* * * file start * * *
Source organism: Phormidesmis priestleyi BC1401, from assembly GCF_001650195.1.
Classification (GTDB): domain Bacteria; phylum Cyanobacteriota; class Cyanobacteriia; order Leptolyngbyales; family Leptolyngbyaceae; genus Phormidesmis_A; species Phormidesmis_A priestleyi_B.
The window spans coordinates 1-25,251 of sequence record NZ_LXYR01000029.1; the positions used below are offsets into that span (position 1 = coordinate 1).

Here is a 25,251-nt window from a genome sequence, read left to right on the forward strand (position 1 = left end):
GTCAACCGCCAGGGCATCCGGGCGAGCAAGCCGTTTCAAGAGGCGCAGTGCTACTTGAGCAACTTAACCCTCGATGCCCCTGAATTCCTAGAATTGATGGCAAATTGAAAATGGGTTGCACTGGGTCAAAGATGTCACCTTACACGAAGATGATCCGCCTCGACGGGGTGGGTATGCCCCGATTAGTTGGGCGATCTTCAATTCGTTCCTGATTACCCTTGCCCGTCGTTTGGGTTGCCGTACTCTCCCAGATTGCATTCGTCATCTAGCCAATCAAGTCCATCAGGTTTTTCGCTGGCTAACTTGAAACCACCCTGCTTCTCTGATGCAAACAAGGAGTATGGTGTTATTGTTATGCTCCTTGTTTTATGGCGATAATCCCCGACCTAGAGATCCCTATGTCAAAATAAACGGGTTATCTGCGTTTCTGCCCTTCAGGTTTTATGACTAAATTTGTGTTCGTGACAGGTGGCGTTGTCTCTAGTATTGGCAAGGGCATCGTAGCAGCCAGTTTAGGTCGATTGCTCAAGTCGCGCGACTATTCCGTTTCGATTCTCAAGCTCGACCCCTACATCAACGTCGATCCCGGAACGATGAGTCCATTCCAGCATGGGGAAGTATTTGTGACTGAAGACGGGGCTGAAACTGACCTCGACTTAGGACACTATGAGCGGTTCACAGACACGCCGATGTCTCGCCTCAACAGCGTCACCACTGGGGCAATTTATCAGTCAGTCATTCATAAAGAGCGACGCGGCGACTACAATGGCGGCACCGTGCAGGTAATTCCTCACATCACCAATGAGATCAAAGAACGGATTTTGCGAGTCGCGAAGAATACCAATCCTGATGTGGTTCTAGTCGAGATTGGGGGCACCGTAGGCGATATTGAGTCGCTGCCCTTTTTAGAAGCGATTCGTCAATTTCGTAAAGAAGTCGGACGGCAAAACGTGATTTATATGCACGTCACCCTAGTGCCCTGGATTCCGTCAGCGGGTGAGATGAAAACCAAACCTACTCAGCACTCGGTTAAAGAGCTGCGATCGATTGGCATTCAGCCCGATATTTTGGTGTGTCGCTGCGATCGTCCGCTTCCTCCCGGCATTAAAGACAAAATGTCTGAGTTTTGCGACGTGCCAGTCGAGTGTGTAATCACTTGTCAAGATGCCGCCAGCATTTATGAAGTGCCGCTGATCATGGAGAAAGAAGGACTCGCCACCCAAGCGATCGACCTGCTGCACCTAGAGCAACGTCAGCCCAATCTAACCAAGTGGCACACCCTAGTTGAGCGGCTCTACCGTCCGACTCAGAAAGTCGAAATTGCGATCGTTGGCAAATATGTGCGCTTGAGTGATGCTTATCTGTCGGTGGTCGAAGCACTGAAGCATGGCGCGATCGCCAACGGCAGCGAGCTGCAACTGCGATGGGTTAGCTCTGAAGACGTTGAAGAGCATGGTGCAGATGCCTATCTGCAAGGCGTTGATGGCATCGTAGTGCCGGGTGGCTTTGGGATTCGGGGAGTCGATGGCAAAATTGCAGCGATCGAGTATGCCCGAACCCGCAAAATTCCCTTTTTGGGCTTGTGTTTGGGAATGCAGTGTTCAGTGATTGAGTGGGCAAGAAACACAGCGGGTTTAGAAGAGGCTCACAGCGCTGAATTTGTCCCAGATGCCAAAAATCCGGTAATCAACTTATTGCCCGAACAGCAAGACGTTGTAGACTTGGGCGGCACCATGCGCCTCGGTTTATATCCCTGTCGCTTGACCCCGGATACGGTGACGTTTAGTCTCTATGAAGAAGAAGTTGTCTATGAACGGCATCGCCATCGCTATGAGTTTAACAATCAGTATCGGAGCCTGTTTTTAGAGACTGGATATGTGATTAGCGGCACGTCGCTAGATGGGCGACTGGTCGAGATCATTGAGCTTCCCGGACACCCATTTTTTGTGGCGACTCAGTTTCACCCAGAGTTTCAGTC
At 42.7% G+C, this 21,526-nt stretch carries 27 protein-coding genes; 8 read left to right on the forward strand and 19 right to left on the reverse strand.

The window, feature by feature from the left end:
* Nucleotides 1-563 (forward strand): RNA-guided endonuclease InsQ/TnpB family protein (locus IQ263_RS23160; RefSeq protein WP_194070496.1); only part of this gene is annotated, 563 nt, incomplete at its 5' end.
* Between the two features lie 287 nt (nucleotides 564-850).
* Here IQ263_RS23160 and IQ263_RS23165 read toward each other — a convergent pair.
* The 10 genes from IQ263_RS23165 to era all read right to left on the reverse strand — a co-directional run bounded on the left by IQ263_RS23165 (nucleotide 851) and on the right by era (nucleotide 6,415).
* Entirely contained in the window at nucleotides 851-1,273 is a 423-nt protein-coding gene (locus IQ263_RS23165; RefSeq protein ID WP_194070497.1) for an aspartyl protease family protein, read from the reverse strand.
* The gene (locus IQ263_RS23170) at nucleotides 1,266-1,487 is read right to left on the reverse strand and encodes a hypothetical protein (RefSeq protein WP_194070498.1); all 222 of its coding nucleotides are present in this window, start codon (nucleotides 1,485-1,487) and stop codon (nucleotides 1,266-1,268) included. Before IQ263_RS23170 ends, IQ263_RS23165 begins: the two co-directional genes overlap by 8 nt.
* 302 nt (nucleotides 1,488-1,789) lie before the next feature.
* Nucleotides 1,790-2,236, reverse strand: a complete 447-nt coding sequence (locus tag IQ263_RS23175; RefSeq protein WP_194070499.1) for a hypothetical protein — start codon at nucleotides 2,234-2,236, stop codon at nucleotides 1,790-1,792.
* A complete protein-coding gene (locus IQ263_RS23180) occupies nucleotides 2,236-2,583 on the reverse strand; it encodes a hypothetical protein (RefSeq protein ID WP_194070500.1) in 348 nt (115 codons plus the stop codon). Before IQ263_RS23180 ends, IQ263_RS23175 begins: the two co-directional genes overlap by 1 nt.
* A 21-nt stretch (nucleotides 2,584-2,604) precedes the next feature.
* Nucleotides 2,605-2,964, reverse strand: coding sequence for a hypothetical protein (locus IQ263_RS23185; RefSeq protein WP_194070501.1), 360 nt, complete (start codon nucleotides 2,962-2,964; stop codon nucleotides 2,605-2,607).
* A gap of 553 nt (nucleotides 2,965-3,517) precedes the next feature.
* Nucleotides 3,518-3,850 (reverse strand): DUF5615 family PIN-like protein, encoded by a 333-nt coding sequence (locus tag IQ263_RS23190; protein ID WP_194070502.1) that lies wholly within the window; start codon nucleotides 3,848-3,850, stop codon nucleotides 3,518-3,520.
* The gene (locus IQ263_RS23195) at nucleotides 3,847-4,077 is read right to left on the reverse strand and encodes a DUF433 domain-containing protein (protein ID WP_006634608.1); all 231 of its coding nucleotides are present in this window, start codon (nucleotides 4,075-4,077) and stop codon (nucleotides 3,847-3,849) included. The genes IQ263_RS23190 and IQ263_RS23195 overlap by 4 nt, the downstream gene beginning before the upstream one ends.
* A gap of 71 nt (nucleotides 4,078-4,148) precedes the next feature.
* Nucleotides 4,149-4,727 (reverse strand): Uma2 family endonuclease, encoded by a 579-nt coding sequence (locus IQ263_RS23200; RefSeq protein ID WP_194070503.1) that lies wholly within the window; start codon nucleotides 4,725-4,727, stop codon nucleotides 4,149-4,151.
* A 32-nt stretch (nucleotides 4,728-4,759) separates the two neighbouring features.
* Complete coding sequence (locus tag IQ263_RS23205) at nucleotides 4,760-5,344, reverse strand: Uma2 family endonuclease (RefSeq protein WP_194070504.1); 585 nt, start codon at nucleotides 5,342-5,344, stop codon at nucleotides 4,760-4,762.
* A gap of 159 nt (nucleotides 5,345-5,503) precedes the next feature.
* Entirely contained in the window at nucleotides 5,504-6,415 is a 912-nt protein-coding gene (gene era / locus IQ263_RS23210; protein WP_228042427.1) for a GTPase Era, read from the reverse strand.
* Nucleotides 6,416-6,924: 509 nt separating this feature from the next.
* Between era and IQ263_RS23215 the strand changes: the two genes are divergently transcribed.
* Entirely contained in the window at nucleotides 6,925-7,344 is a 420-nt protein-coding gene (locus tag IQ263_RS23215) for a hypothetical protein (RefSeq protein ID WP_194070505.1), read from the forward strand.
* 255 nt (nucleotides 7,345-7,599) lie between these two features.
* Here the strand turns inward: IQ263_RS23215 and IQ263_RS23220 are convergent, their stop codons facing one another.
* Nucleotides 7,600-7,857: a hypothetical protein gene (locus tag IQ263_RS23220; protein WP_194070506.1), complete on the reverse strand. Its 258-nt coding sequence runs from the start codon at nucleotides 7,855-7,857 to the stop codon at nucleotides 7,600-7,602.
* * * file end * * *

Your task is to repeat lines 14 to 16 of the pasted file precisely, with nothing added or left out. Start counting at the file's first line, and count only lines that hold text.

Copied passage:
* 302 nt (nucleotides 1,488-1,789) lie before the next feature.
* Nucleotides 1,790-2,236, reverse strand: a complete 447-nt coding sequence (locus tag IQ263_RS23175; RefSeq protein WP_194070499.1) for a hypothetical protein — start codon at nucleotides 2,234-2,236, stop codon at nucleotides 1,790-1,792.
* A complete protein-coding gene (locus IQ263_RS23180) occupies nucleotides 2,236-2,583 on the reverse strand; it encodes a hypothetical protein (RefSeq protein ID WP_194070500.1) in 348 nt (115 codons plus the stop codon). Before IQ263_RS23180 ends, IQ263_RS23175 begins: the two co-directional genes overlap by 1 nt.